Peak dining for just $4,500


So, you're climbing Mount Kilimanjaro, and on your way down you find yourself feeling a bit hungry.

Ordinarily, you'd have to reach for one of those power bars, or maybe a handful of nuts. Nothing very spectacular. But it's not like anyone is going to open a restaurant at 12,500 feet above sea level.

Unless you're there on the right day with the right people.

A tour sponsored by ET African Journeys, as part of a fundraiser to benefit St. Timothy's School in Tanzania, will feature a gourmet feast prepared in what its sponsors promise will be the "world's highest pop-up restaurant."

The chef for the event will be Pierre Thiam, a Senegal-born chef now based in Brooklyn. Mr. Thiam, who once competed on Iron Chef (he lost to Bobby Flay), is known for his pan-African cuisine — his grilled chicken served in a lime and onion confit, his whole fish grilled with cassava couscous and tomato relish, his savory okra stew.

The way we see it, the chef will have several obstacles to deal with. First, he has to get the food and cooking utensils two-thirds of the way up the mountain to the base camp. Then he has to figure out how to cook it at a singularly high altitude. And finally, he will have to deal with tired, cranky travelers suffering from oxygen deprivation (you probably know that the summit of Kilimanjaro — it's called Uhuru, for all you Star Trek fans — is 19,340 feet above sea level).

Climbing Kilimanjaro is difficult, but it requires no special training or equipment. This particular trip, however, will take a healthy chunk of change: $5,400 for the expedition, which will leave Washington, D.C., on Feb. 18 and return on March 1. Along with the stunning views, the exercise, the chance to drop casual references to Ernest Hemingway in future conversations for the rest of your life, and the gourmet food, the price also includes a donation to St. Timothy's School, which educates Tanzanian orphans.

Airfare and lodging are also included, of course.

Interested? Call 800-662-5406 for information or reservations.

Wine. Beer.

If it's January (or any month, really), that means it's time for a new list of beer and wine tastings at Middle Grounds Market, which is in the historic Oliver House, 27 Broadway St.

Let's start with the beers first, shall we? Beer tastings are held Thursdays from 5:30-7:30 p.m., and are $10 per flight. This month's schedule includes IPAs (India Pale Ales) on Jan. 10; beers with fists on their labels on Jan. 17; barrel-aged beers on Jan. 24; and newly released beers on Jan. 31.

In case that slipped by without notice, let me reiterate: The beer tasting on Jan. 17 will focus on brews that have fists on their labels. How cool is that?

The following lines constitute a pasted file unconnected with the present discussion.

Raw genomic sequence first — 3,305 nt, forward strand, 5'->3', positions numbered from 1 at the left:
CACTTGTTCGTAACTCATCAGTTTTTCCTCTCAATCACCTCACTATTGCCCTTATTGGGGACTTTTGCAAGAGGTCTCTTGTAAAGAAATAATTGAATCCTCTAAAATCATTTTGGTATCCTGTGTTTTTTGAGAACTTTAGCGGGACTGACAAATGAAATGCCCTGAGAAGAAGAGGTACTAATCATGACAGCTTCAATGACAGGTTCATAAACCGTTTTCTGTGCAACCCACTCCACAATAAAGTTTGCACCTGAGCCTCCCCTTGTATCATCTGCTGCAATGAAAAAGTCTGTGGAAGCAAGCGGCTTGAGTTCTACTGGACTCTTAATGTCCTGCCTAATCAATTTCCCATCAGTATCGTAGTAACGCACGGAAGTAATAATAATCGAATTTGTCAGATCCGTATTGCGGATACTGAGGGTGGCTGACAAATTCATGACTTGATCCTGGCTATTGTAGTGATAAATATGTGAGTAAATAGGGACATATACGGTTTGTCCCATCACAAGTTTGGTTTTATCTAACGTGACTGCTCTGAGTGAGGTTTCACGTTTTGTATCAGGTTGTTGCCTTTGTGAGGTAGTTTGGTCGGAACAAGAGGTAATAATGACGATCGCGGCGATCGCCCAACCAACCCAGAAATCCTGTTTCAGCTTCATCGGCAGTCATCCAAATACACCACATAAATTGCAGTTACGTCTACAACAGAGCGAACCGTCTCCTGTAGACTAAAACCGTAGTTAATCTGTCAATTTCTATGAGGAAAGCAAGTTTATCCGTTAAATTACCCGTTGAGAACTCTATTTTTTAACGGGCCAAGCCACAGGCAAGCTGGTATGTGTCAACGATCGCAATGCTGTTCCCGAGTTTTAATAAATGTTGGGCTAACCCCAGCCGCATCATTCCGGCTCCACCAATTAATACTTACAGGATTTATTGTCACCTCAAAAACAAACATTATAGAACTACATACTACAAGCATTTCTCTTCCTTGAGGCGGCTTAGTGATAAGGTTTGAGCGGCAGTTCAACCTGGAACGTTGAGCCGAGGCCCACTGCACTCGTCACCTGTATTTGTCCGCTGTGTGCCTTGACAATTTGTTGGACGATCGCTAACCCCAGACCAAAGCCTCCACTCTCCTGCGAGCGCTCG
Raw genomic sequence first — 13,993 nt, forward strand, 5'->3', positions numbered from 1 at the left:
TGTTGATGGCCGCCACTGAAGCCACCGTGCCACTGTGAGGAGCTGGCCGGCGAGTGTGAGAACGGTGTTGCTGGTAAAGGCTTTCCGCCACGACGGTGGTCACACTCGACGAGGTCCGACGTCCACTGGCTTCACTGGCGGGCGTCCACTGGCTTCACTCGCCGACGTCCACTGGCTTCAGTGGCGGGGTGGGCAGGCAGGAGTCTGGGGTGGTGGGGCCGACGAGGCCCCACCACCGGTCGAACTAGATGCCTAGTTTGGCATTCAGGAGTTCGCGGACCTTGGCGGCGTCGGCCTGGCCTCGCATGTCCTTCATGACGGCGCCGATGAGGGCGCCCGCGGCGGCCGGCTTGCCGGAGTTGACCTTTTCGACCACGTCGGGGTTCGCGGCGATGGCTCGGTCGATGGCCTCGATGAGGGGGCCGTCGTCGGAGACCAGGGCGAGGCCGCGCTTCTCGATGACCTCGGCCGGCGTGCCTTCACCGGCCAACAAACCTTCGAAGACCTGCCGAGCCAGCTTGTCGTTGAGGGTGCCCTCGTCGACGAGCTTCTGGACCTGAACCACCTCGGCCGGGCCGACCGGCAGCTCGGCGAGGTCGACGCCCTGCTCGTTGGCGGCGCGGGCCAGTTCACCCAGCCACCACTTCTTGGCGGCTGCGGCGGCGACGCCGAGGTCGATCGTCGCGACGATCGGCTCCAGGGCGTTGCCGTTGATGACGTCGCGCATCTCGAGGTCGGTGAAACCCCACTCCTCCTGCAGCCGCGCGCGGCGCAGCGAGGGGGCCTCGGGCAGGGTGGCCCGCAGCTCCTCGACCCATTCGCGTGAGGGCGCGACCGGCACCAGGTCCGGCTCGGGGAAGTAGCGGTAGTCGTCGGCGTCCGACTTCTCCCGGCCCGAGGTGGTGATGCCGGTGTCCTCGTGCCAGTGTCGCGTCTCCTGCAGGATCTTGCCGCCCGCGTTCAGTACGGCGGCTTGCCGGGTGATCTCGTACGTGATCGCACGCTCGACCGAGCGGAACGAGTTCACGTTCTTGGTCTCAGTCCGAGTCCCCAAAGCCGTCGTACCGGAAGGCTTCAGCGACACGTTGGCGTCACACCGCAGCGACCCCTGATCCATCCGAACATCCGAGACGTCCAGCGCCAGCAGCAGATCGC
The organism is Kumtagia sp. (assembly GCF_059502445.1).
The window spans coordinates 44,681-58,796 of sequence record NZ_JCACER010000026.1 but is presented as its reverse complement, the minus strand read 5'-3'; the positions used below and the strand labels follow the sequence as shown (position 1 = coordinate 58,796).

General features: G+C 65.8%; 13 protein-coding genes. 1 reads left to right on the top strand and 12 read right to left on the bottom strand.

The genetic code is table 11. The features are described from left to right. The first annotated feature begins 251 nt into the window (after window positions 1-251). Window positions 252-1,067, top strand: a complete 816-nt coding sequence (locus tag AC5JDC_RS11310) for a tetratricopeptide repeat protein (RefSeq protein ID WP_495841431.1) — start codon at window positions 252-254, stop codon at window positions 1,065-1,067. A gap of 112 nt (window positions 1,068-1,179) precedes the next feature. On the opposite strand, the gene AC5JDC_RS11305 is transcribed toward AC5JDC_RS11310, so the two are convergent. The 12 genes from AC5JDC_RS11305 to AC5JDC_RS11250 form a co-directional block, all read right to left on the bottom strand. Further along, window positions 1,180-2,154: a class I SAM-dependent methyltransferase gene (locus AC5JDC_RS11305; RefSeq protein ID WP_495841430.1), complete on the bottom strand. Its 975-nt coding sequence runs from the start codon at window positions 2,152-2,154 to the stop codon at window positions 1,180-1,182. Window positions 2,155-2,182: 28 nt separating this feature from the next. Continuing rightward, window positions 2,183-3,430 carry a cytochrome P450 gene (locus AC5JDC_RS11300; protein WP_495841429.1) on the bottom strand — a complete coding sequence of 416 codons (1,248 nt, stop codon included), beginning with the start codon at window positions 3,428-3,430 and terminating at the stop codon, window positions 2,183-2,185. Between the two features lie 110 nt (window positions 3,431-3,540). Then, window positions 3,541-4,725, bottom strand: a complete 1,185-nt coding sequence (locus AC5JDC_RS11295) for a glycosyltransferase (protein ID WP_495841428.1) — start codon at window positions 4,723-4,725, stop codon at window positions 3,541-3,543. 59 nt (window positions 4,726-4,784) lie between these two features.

Now the wines. Wine tastings are held on Thursdays and Fridays, also from 5:30-7:30 p.m. The flights for these tastings are $15.This month you can try California wines on Jan. 10 and 11; Washington wines on Jan. 17and 18; Italian wines on Jan. 24 and 25; and French wines on Jan. 31 and Feb. 1.

No word on whether any of the wine labels have fists on them.

For more information, call 419-351-3335.

Veggie Bourg

Why should carnivores get all the fun?

Beef bourguignon is one of the world's great dishes and is apparently the first thing everyone prepares when she first gets the Julia Child books. But the divine Ms. Child and her collaborators were not writing with vegetarians in mind, which means those who shun meat have not been able to try the delectable, richly flavored, hearty dish.

Until, as they say, now.

Katherine Polenz, a chef at the Culinary Institute of America, developed a recipe for beans bourguignon, which she then included in her book Vegetarian Cooking at Home with The Culinary Institute of America. The CIA, in turn, thoughtfully sent out the recipe for everyone who wants to try it:

Beans Bourguignon

2 tablespoons butter or margarine

2 tablespoons all-purpose flour

1 tablespoon olive oil

2 ounces smoked tempeh (optional)

3 shallots, diced

4 carrots, peeled, sliced

2 cloves garlic, minced

12 ounces cremini mushrooms, quartered

1 sprig thyme

1 sprig rosemary

1 bay leaf

1 cup crushed tomatoes

½ cup vegetable broth

1 cup dry red wine

3 cups kidney beans, cooked

Salt and pepper, to taste

In a small bowl, combine the butter and flour with a fork, mixing until the two are incorporated. Set aside.

In a large sauté pan, heat the oil over medium heat. Add the tempeh, if using, and sauté for about five minutes. Add the shallots, carrots, and garlic, and cook until the shallots are translucent, about 3–4 minutes.

Add the mushrooms and continue to cook until they start to become tender, about 4–5 minutes more.

Stir in the thyme, rosemary, bay leaf, tomatoes, broth, and half of the wine. Bring the mixture to a boil, reduce heat to low, and simmer until the vegetables are tender, about 20–25 minutes.

Add the rest of the wine, beans, salt, and pepper. Continue to simmer until good flavor develops, about 10–15 minutes more. Remove and discard the herbs and bay leaf.

Add the butter and flour mixture to the pan and allow the liquid to thicken. Remove from heat and serve.

Yield: 4 servings

Nutritional Information per 8-ounce serving—Calories: 190, Protein: 8 g, Carbohydrates: 25 g, Fiber: 6 g, Total Fat: 4.5 g, Saturated Fat: 2 g, Sodium: 190 mg.

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